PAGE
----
Broughty Castle from the landward side. 15th century tower with late 19th century outer works. (Photo: James Kemp)

The King’s Peace is a standalone short story set in the same universe as the Yngvild stories, but from a different cultural perspective, that of the Dael Riatans, inspired by some local history. There’s a load of world-building for this on my wiki site, as well as in my notebooks.

I wrote this for Write Club, but also because it expands a bit of my universe that I’m using for a game I’m planning to run. Key character bios are


Many of these names are taken from Gaelic, or old Scots. So they don’t necessarily sound the way you would expect in English.

Murchadh = Murray

Suibhne = Sweeney

Uisdean = OOshdin

The King’s Peace

The servants cleared away the depleted platters from the last course. All the choice morsels gone, and the magnificent displays wrecked by the knives and spoons of the nobility present. The King, a well-fed young man in a pale pink silk suit with a sparkle in his eyes, sat in the centre of the high table in front of the great fireplace, the once roaring fire now a heap of glowing coals. Behind him a tall muscular man in a green suit decorated with gold braid and the badge of the King’s Guard stood two paces from the table. Close enough if he stepped and leant in that he could touch the King, yet far enough back not to be seen or sensed.

On the King’s right sits their host, Alasdair Suibhne the 7th Earl of Douglas, clad in the traditional black of the Douglases. As the servants clear the last of the food away, leaving only drinks for the nobles the King leans over to whisper in the ear of the Earl.

I am minded to speak in private with the 5th Earl of Uisdean and his brother so we can together keep the King’s Peace.’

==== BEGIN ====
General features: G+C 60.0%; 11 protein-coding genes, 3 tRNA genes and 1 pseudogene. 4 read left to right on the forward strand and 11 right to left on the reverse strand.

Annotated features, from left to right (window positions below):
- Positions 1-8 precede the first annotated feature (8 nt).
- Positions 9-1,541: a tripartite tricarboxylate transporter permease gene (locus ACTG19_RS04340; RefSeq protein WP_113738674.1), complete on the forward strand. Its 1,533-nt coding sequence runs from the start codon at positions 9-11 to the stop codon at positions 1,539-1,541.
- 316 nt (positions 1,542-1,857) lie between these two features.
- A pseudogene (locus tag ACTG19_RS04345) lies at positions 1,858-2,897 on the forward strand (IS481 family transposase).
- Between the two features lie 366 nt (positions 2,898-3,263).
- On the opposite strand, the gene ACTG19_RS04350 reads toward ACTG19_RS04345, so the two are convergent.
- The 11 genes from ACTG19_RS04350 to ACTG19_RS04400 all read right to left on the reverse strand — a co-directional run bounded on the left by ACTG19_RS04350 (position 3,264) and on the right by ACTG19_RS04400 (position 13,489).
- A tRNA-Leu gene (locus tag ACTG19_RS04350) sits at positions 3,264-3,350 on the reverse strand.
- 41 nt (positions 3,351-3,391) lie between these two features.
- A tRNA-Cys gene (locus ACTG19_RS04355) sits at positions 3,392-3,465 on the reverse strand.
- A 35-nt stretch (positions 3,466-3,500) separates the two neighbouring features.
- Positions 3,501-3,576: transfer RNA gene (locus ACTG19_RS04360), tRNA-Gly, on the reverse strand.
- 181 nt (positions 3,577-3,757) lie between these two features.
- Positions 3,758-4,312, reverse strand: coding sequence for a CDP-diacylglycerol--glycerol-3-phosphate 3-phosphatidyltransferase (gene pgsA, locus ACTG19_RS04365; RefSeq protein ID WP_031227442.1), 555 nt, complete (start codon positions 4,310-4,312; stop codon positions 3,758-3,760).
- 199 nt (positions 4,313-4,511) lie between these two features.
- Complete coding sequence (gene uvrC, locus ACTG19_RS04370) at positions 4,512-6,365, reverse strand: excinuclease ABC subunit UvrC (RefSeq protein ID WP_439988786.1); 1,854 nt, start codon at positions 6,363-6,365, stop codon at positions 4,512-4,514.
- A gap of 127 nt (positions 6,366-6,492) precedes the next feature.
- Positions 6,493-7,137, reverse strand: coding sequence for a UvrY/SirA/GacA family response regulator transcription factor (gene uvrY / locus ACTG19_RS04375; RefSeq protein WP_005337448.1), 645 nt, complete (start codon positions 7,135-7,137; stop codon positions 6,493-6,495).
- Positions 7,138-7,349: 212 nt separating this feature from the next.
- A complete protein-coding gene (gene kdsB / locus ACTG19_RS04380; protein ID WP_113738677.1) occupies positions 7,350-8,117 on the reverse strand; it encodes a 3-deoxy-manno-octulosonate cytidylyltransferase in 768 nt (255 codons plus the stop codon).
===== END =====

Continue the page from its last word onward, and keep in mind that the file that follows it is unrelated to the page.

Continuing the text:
Certainly, your majesty, we can clear the hall for you.’

That would please me no end.’ The King smiled and turned to the man on his left, lavishly dressed in a sea green silk doublet with pearls sown in swirls on it. A gold chain set with emeralds ran over his shoulders and across his chest. A strawberry blonde beard chased with white followed his jawline, leaving the star-shaped scar on his cheek clearly visible. Next to him, sat another reddish-blonde haired man with a sun-kissed face that was almost identical, less the beard and scar, to the Earl of Uisdean’s. Fearchar’s clothes were a pale blue silk, with diagonal ribbons of the same sea green as his elder brother.

Your Grace, Now that we’ve enjoyed the hospitality of His Grace the Earl of Douglas I would speak with you and your brother so that we may ensure the peace is kept between us.’

Of course Your Majesty, I would like to put an end to the matter between us.’

Let us speak in private then, with your brother and my steward to witness our reconciliation.’

That would please me, your majesty.’

The Earl of Douglas stood, ‘If it please your majesty, we should leave you now.’

The King stood, ‘it does, your grace.’

With a scraping of chairs, the rest of the assembled nobles and gentry rose, bowed towards the King and left the room.

A goblet in hand, the King turned to watch the fire while the others left the room.

The door closed, and the gentleman in green that stood behind unsheathed his sword and placed it on the table, point towards the chairs they’d been sat in.

How private do you think this conversation will be?’ the King said.

Private enough, your majesty.’ The Earl looked around, ‘but if Caer Suibhne is anything like my hall there are at least two watchers somewhere.’

It should not surprise me, but I do think it ought not to matter much.’